|CLIFTON W. PANOS,
SUPREME COURT OF UTAH, a governmental entity; CHIEF JUSTICE
CHRISTINE DURHAM, in her individual and official capacity;
ASSOC. CHIEF JUSTICE MICHAEL J. WILKINS, in his individual and official capacity; JUSTICE MATTHEW B. DURRANT, in his individual and official capacity; JUSTICE JILL N. PARRISH, in her individual and official capacity;
JUSTICE RONALD NEHRING, in his individual and official capacity; SPECIAL MASTER JUDITH S. ATHERTON, in her individual and official capacity,
The Supreme Court of Utah issued an order in April 2005 (the "Sanctions Order") imposing certain filing and contact restrictions against Mr. Panos, and it has twice cited Mr. Panos for contempt of court. Mr. Panos then filed his § 1983 complaint in federal district order claiming that the Sanctions Order and the contempt citations violate his federal and constitutional rights to court access, free association, free expression, and equal protection. He sought declaratory and injunctive relief to prohibit the Utah Supreme Court and the defendants from enforcing the contempt citations and the Sanction Order.
The district court dismissed the complaint for lack of subject-matter jurisdiction, ruling that Mr. Panos' challenge of the Utah Supreme Court's orders was barred by the Rooker-Feldman doctrine. See D.C. Court of Appeals v. Feldman, 460 U.S. 462 (1983); Rooker v. Fid. Trust Co., 263 U.S. 413 (1923). We review de novo a district court's dismissal of a complaint for lack of subject matter jurisdiction. Kiowa Indian Tribe of Okla. v. Hoover, 150 F.3d 1163, 1165 (10th Cir. 1998). We construe Mr. Panos' pleadings liberally because he appears pro se. Haines v. Kerner, 404 U.S. 519, 520 (1972).
The Rooker-Feldman doctrine bars "cases brought by state-court losers complaining of injuries caused by state-court judgments rendered before the district court proceedings commenced and inviting district court review and rejection of those judgments." Exxon Mobil Corp. v. Saudi Basic Indus. Corp., 544 U.S. 280, 284 (2005). This doctrine is based upon an inference that follows from 28 U.S.C. § 1257(a), which provides that "[f]inal judgments or decrees rendered by the highest court of a State in which a decision could be had, may be reviewed by the Supreme Court by writ of certiorari." Because appellate jurisdiction over state court judgments has been vested exclusively in the Supreme Court, "no court of the United States other than [the Supreme Court] could entertain a proceeding to reverse or modify the judgment" of a state's highest court. Rooker, 263 U.S. at 416.
Mr. Panos' § 1983 complaint complains of an injury caused by state court judgments, here the contempt citations and the Sanction Order, and he seeks review and rejection of those orders. Although he is nominally seeking declaratory and injunctive relief, Mr. Panos is seeking to reverse the Utah Supreme Court's contempt citations and Sanction Order. See Stern v. Nix, 840 F.2d 208, 212 (3d Cir. 1988) (ruling that Rooker-Feldman doctrine deprived district court of jurisdiction over § 1983 complaint seeking to enjoin enforcement of state court disciplinary disbarment order because suit effectively required review of the state court's order).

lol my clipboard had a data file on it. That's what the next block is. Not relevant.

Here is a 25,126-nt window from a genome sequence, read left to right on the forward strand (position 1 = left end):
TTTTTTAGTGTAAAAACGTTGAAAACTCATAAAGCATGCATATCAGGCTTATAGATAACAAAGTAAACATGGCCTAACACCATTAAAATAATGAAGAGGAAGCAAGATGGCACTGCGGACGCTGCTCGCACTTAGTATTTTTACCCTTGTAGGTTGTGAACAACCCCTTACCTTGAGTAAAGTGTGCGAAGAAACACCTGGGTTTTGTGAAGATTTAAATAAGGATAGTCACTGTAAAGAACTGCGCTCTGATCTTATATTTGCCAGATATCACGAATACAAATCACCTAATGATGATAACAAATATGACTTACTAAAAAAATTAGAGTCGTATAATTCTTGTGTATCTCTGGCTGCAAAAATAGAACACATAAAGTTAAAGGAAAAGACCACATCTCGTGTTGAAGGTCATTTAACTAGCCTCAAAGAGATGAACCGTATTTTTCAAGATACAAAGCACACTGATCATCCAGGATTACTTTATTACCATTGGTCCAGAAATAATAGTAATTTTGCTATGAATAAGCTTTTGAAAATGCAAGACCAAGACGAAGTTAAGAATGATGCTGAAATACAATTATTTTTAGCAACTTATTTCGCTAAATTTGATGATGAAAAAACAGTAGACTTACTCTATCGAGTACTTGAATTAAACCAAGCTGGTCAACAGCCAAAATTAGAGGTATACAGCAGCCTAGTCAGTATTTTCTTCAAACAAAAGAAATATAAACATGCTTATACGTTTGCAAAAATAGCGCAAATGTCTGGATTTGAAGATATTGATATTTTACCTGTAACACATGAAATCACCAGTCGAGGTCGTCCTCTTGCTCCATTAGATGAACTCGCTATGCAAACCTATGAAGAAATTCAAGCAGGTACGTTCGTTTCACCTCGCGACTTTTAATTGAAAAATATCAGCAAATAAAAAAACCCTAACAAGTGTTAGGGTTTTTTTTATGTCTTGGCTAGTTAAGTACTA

Mr. Panos contends that the Rooker-Feldman doctrine is inapplicable because the state court, in imposing the contempt citations and the Sanctions Order, was acting in an administrative, not a judicial, capacity. See Feldman, 460 U.S. at 479 (holding that Rooker-Feldman doctrine does not apply when proceedings before the court are not judicial in nature, but legislative, ministerial, or administrative). We disagree. The Utah Supreme Court was not engaged in general rulemaking; both the contempt citations and the Sanctions Order involved judicial inquiries, and were clearly judicial in nature. See In re Chapman, 328 F.3d 903, 904 (7th Cir. 2003) (holding that imposition of filing restrictions are judicial in nature, not administrative); Crooks v. Maynard, 913 F.2d 699 (9th Cir. 1990) (holding that judge's contempt citation, even against a non-litigant, is clearly a judicial act).
The district court correctly ruled that it lacked jurisdiction over Mr. Panos' complaint pursuant to the Rooker-Feldman doctrine. Accordingly, the judgment of the district court is AFFIRMED. Mr. Panos' motion for appointment of counsel is DENIED, and his second renewed motion for injunctive relief pending appeal is DENIED as moot.
Entered for the Court
Deanell Reece Tacha
Chief Circuit Judge
*. After examining the briefs and appellate record, this panel has determined unanimously that oral argument would not materially assist the determination of this appeal. See Fed. R. App. P. 34(a)(2); 10th Cir. R. 34.1(G). The case is therefore ordered submitted without oral argument. This order and judgment is not binding precedent, except under the doctrines of law of the case, res judicata, and collateral estoppel. The court generally disfavors the citation of orders and judgments; nevertheless, an order and judgment may be cited under the terms and conditions of 10th Cir. R. 36.3.